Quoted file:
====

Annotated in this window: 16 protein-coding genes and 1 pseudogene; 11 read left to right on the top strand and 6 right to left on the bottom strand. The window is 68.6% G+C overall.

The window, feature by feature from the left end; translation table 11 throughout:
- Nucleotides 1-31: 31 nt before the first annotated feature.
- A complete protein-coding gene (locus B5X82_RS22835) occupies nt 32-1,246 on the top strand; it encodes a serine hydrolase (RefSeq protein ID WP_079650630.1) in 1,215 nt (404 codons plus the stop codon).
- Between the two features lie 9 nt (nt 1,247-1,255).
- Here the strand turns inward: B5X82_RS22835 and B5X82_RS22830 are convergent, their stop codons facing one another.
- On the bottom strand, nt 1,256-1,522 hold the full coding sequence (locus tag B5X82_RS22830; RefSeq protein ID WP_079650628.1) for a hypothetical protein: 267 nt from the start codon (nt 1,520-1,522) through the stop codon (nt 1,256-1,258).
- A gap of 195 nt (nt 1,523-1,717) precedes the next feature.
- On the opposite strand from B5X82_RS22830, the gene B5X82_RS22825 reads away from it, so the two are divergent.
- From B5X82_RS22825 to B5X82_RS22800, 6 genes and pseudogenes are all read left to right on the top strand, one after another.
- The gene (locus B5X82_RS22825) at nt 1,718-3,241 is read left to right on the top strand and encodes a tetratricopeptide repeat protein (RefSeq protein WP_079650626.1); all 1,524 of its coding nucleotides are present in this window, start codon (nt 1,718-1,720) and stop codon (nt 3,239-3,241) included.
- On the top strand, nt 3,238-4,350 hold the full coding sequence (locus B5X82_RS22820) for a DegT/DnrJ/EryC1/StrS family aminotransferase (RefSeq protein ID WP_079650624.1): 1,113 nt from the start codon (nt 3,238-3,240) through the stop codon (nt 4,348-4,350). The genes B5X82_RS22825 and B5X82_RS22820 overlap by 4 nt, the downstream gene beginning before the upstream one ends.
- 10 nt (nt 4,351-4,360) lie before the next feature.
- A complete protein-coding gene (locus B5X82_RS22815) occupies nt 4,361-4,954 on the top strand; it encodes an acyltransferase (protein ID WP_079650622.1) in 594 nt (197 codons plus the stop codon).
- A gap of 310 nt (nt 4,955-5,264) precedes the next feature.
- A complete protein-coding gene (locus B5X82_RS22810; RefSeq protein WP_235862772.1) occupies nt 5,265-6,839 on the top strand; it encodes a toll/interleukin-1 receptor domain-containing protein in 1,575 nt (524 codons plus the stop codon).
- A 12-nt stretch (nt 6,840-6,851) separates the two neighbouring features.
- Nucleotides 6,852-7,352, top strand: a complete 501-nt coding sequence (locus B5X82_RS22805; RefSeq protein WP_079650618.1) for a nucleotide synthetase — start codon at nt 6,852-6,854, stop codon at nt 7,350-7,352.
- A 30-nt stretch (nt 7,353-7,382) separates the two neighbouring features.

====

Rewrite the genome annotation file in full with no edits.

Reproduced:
Annotated in this window: 16 protein-coding genes and 1 pseudogene; 11 read left to right on the top strand and 6 right to left on the bottom strand. The window is 68.6% G+C overall.

The window, feature by feature from the left end; translation table 11 throughout:
- Nucleotides 1-31: 31 nt before the first annotated feature.
- A complete protein-coding gene (locus B5X82_RS22835) occupies nt 32-1,246 on the top strand; it encodes a serine hydrolase (RefSeq protein ID WP_079650630.1) in 1,215 nt (404 codons plus the stop codon).
- Between the two features lie 9 nt (nt 1,247-1,255).
- Here the strand turns inward: B5X82_RS22835 and B5X82_RS22830 are convergent, their stop codons facing one another.
- On the bottom strand, nt 1,256-1,522 hold the full coding sequence (locus tag B5X82_RS22830; RefSeq protein ID WP_079650628.1) for a hypothetical protein: 267 nt from the start codon (nt 1,520-1,522) through the stop codon (nt 1,256-1,258).
- A gap of 195 nt (nt 1,523-1,717) precedes the next feature.
- On the opposite strand from B5X82_RS22830, the gene B5X82_RS22825 reads away from it, so the two are divergent.
- From B5X82_RS22825 to B5X82_RS22800, 6 genes and pseudogenes are all read left to right on the top strand, one after another.
- The gene (locus B5X82_RS22825) at nt 1,718-3,241 is read left to right on the top strand and encodes a tetratricopeptide repeat protein (RefSeq protein WP_079650626.1); all 1,524 of its coding nucleotides are present in this window, start codon (nt 1,718-1,720) and stop codon (nt 3,239-3,241) included.
- On the top strand, nt 3,238-4,350 hold the full coding sequence (locus B5X82_RS22820) for a DegT/DnrJ/EryC1/StrS family aminotransferase (RefSeq protein ID WP_079650624.1): 1,113 nt from the start codon (nt 3,238-3,240) through the stop codon (nt 4,348-4,350). The genes B5X82_RS22825 and B5X82_RS22820 overlap by 4 nt, the downstream gene beginning before the upstream one ends.
- 10 nt (nt 4,351-4,360) lie before the next feature.
- A complete protein-coding gene (locus B5X82_RS22815) occupies nt 4,361-4,954 on the top strand; it encodes an acyltransferase (protein ID WP_079650622.1) in 594 nt (197 codons plus the stop codon).
- A gap of 310 nt (nt 4,955-5,264) precedes the next feature.
- A complete protein-coding gene (locus B5X82_RS22810; RefSeq protein WP_235862772.1) occupies nt 5,265-6,839 on the top strand; it encodes a toll/interleukin-1 receptor domain-containing protein in 1,575 nt (524 codons plus the stop codon).
- A 12-nt stretch (nt 6,840-6,851) separates the two neighbouring features.
- Nucleotides 6,852-7,352, top strand: a complete 501-nt coding sequence (locus B5X82_RS22805; RefSeq protein WP_079650618.1) for a nucleotide synthetase — start codon at nt 6,852-6,854, stop codon at nt 7,350-7,352.
- A 30-nt stretch (nt 7,353-7,382) separates the two neighbouring features.